So what to do? Making strides to ensure the bridge meets at both ends doesnt necessarily mean a swift visit to the clouds is needed. An understanding of how the IT service consumes Back Office processes and workflows to deliver Front Office services and products is a starting place. Some will call it the Service Catalog or Technology Portfolio. Others will look to seperate teams ( domains ) to communicate proactively to ensure Back Office supply can meet Front Office demand. Others will build governance into the management of the Front and Back Office where key people span the workloads and prioritization of resources to ensure the tension is removed. However the two sides meet is slightly secondary; just as long as they do. When they do the risks of the Shadow Office being an unmanageable burden are significantly reduced because the Back Office teams feel they are part of the decision making process and able to negotiate with the Front Office to deliver the services needed to support and drive the business.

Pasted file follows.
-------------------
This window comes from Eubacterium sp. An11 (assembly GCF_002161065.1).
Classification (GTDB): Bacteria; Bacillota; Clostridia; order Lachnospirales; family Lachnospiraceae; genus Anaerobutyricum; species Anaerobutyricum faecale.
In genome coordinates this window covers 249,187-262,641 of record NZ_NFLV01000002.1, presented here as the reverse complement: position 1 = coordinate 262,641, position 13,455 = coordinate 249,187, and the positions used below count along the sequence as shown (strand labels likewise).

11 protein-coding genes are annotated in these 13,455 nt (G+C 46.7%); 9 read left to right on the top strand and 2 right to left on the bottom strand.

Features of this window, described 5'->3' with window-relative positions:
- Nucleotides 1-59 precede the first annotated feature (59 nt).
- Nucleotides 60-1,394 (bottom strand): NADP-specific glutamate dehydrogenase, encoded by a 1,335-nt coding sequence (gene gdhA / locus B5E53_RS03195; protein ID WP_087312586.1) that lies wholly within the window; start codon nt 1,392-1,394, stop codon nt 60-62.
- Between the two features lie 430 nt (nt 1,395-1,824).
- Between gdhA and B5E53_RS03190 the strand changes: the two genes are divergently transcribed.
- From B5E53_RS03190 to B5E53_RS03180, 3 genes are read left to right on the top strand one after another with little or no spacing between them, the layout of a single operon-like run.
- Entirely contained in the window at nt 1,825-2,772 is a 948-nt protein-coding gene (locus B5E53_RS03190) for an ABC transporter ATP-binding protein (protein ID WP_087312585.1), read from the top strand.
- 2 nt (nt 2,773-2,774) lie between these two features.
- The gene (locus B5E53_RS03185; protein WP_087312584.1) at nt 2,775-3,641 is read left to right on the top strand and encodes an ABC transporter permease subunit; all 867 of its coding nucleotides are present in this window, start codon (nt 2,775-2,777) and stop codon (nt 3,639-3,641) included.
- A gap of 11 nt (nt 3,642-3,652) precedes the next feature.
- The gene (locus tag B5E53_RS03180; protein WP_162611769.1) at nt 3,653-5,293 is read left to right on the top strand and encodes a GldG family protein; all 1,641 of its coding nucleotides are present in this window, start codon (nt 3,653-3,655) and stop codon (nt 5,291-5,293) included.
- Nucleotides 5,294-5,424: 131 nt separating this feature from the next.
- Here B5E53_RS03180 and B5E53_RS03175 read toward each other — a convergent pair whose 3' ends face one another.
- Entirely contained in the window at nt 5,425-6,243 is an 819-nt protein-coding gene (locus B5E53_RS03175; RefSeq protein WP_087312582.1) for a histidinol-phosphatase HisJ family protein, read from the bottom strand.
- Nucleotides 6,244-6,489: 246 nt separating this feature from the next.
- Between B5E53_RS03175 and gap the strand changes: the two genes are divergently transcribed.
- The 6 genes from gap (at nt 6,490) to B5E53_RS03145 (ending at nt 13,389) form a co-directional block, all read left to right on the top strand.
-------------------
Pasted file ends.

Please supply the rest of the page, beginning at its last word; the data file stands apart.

To conclude I always remind myself about what I as an individual sees. No Back Office just Front Office. No Shadow Office just Front Office. If you and I started a company right now we wouldnt have a Back Office just a Front Office. No Shadow Office.